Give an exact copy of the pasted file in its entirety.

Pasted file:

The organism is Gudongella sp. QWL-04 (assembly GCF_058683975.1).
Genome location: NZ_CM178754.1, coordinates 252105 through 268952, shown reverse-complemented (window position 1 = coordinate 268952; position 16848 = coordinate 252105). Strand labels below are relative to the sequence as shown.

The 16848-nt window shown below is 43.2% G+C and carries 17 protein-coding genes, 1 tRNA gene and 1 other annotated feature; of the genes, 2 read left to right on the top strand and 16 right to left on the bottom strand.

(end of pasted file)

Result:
The organism is Gudongella sp. QWL-04 (assembly GCF_058683975.1).
Genome location: NZ_CM178754.1, coordinates 252105 through 268952, shown reverse-complemented (window position 1 = coordinate 268952; position 16848 = coordinate 252105). Strand labels below are relative to the sequence as shown.

The 16848-nt window shown below is 43.2% G+C and carries 17 protein-coding genes, 1 tRNA gene and 1 other annotated feature; of the genes, 2 read left to right on the top strand and 16 right to left on the bottom strand.